I won’t pretend to be a scholar of the garage-psych genre, but I know what I like and Acid Dreams on the tiny Past & Present label has a number of enjoyable moments. If we are to believe what’s written on the back cover of the CD, this comp was originally presented by a Berlin record shop owner back in 1979 as he attempted to show his patrons how the origins of punk rock could be found in the recordings of a number of American garage bands that had taken a stab at hitting the big time back in the 1960s. Although the merchant only pressed 77 copies of the record for sale in his store, Acid Dreams became semi-legendary over the decades as a great document of history in the making. The comp plays much like the Nuggets or Pebbles series, with much of the material being available elsewhere, whether on full CD releases by the bands or on other comps. Lovers of the bands represented are urged to seek those reissues for the complete picture of what the band was trying to accomplish. Those seeking a good sampling of the genre will dig Acid Dreams just like I do.
One of the groups that were a favorite of the German archivist, and hence had two tracks included on the comp, was Velvet Illusions. This septet from Yakima, Washington had gained notoriety for a tune called “Acid Head” (presented on this comp) back in 1967. Ironically, the song had an anti-drug message and was written by a combo of tea-totaling teenagers, but that didn’t prevent the song from being banned from the airwaves and embraced by the hippie crowd. Velvet Illusions made the big move from the Pacific Northwest down to Hollywood in the attempt to establish their career, but their sad story mirrors that of so many other groups with the same aim. Their Vox guitars and organ had that classic garage psych sound, yet the youngsters couldn’t hold it together long enough to wait for fame that didn’t arrive instantaneously. They had an organized attack from managers and marketing reps, visited the hippie hang outs to see what was happening in the scene that they didn’t really belong to, had a sax player in the group (Frank Zappa once wrote that it was essential to have a sax player or a band couldn’t get a gig in the ’60s), and even had their own theme song, “Velvet Illusions” (also on the Acid Dreams comp), yet widespread success was not in the cards. They lost touch with one another over the years, yet left us with brilliant recordings. Check out the creepy organ, self referential lyrics, and driving bass on “Velvet Illusions” or the Piper-era Pink Floyd murk and military marching drums of “Acid Head” if you doubt me.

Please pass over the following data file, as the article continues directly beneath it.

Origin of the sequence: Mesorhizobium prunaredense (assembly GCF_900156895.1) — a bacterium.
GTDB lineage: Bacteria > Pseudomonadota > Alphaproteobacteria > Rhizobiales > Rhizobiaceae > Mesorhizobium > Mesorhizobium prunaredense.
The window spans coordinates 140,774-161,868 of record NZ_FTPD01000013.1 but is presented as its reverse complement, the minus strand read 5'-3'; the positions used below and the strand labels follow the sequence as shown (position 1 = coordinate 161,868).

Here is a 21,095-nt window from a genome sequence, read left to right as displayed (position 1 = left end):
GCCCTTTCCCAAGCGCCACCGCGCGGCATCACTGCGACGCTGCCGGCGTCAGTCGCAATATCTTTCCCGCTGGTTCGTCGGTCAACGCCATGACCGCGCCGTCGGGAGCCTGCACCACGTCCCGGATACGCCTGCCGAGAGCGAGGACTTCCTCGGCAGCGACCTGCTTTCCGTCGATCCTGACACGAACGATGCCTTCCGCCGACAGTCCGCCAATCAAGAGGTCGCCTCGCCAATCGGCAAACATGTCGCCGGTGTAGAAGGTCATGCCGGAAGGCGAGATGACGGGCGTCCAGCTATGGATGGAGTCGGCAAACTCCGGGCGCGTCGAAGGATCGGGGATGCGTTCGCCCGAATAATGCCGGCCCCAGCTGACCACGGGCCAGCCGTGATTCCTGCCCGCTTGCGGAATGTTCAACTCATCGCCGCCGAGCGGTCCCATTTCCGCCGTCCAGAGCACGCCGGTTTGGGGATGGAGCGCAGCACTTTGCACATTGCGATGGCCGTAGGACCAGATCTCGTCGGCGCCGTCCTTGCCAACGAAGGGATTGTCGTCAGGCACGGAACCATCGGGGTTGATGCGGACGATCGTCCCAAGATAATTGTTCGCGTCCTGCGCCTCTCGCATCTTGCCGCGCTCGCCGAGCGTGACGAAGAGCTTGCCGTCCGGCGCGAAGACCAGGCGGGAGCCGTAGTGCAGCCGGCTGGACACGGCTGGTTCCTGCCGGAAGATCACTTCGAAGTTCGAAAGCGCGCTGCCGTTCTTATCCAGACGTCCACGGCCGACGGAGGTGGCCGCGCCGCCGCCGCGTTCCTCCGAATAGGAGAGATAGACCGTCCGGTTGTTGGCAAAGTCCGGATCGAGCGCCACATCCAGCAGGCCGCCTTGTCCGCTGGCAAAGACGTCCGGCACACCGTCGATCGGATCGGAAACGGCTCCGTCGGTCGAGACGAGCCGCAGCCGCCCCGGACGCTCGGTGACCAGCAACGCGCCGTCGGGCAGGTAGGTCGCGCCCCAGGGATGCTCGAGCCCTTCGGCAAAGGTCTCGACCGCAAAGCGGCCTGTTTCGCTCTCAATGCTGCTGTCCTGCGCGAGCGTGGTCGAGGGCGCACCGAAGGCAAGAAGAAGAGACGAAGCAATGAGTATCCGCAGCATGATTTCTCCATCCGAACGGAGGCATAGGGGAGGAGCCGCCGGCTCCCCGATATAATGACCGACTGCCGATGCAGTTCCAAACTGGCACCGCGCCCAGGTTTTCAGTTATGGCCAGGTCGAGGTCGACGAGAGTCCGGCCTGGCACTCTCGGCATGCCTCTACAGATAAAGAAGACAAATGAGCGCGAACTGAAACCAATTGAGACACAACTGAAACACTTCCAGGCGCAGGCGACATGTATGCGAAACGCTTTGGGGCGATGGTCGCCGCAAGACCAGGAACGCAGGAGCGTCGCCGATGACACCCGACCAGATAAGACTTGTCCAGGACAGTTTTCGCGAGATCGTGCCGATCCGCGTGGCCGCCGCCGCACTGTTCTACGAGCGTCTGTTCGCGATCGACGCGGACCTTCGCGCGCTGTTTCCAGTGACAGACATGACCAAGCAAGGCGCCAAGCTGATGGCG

For a heavier, yet equally impressive take on the emerging psych sound, give a listen to “City Jungle Part I” by Beautiful Daze. This Hollywood, California, outfit deployed sweet vocals and harmonies with a devastatingly fuzzed out guitar attack as they attempted to sway the masses. The longest song on the comp, at nearly six minutes, “Jungle” understood what Hendrix or Blue Cheer were all about as it let the amps ring feedback through the heads of their foggy audience. The sound provided that contradiction that made Jefferson Airplane so famous—a tuneful vocal track backed by Jorma Kaukonen’s blistering atonality. Speaking of the San Francisco sound, pay attention to “Shadows” by Vejtables. This song is pure psychedelic gold with a bouncing bass line, echo chamber drums and equally distant background “whoa-oh-oh” vocals. It’s a song not sung by lead singer Jan Errico (later of Mojo Men fame) and is all the more gloomy and seductive because of it.
One of the better known groups featured on Acid Dreams is Corpus Christi’s Zakary Thaks. None of the members were older than 17 when they released “Can You Hear” in 1966, yet there was a maturity and clear direction behind their stinging guitars and powerful rhythm section. They also had a mildly British Invasion fell to their “bah ba-ba-ba-ba-bah” backing vocals, yet they charted a course not taken before or since and may have been lost in the passing of the years if not for comps such as Acid Dreams.
I could listen to this music all day long and never get tired of it. Garage psych is firmly planted in the 1960s, but it has a timeless, heady quality as intended by some of the more talented acts in the scene. Acid Dreams should be used as a road map by collectors that want to know where to start when acquiring full albums and what attractions to avoid as they continue on their trip.